Marin Shoreline Vulnerability Assessment

In 2017, Marin County Department of Public Works completed the Marin Shoreline Sea Level Rise Vulnerability Assessment -- a technical report that details how shoreline flooding will worsen with sea level rise if no actions are taken.

The Vulnerability Assessment identifies specific risks and impacts along the entire bay shoreline, from Sausalito to Novato, for six sea level rise scenarios, shown in the table below. These sea level rise scenarios:

  • Were selected using best available science
  • Are consistent with state guidance on sea level rise adaptation planning
  • Model near, mid, and long-term sea level rise with and without added water levels from major storms
  • Include the high tide and storm flooding we already experience in Marin
Sea Level Rise Scenarios
Marin Shoreline Vulnerability Assessment Scenarios Sea Level Rise Sea level Rise + 100-year storm
Near-term (approx. 2030) 10 inches (0.8 feet) 46 inches (3.8 feet)
Mid-term (approx. 2050) 20 inches (1.6 feet) 56 inches (4.7 feet)
Long-term (approx. 2100) 60 inches (5 feet) 96 inches (8 feet)


Sea level rise scenarios

screenshot from CoSMoS sea level rise viewer web interface. Basemap of Marin County with coastline in blue is shown next to slider bards for amount of sea level rise in feet and storm frequency interval in years.
Image from the Our Coast Our Future (OCOF) web platform. Point Blue Conservation Science and U.S. Geological Survey. (accessed June 2022)

While many sea level rise modeling tools are publicly available, the Bay shoreline Vulnerability Assessment process selected USGS’s Coastal Storm Modeling System (CoSMoS) to model sea level rise impacts countywide. This free tool can be accessed on the Our Coast, Our Future (OCOF) website .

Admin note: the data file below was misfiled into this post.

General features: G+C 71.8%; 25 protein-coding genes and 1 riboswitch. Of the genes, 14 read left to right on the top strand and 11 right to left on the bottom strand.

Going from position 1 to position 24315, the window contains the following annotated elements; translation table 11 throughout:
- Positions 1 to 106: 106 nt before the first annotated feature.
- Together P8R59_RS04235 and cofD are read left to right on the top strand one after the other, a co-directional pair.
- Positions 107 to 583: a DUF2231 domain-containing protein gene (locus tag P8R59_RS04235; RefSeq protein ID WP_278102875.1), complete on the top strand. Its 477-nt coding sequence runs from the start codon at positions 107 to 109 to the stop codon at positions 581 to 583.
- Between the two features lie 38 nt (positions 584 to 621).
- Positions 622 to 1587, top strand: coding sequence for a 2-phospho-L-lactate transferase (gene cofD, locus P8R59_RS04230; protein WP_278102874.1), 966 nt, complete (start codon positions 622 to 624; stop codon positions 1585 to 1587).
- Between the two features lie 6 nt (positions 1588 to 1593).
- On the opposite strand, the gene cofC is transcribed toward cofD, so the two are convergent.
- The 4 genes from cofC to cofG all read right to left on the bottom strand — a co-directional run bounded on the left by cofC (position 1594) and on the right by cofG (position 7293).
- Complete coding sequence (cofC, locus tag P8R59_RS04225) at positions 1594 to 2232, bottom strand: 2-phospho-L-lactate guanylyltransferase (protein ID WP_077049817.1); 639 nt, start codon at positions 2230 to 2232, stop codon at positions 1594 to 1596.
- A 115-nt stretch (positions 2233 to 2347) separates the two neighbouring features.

To learn more about the range of available sea level rise models and the scenario selection process for the Vulnerability Assessment, please read this 2015 memo.

Sea level rise is a shared issue—floodwaters do not stop at jurisdictional boundaries. To ensure coordination and consistency across local jurisdictions’ adaptation planning efforts County staff recommend local vulnerability assessments and adaptation plans use the same sea level rise scenarios used in the County’s Marin Shoreline Vulnerability Assessment process.

Reading the Vulnerability Assessment

The Marin Shoreline Vulnerability Assessment doesn’t have to be read all the way through. You can read the Executive Summary for an overview of how the report was developed. Then, you can select the community profiles or asset types below that interest you, to learn about specific locations and impacts.

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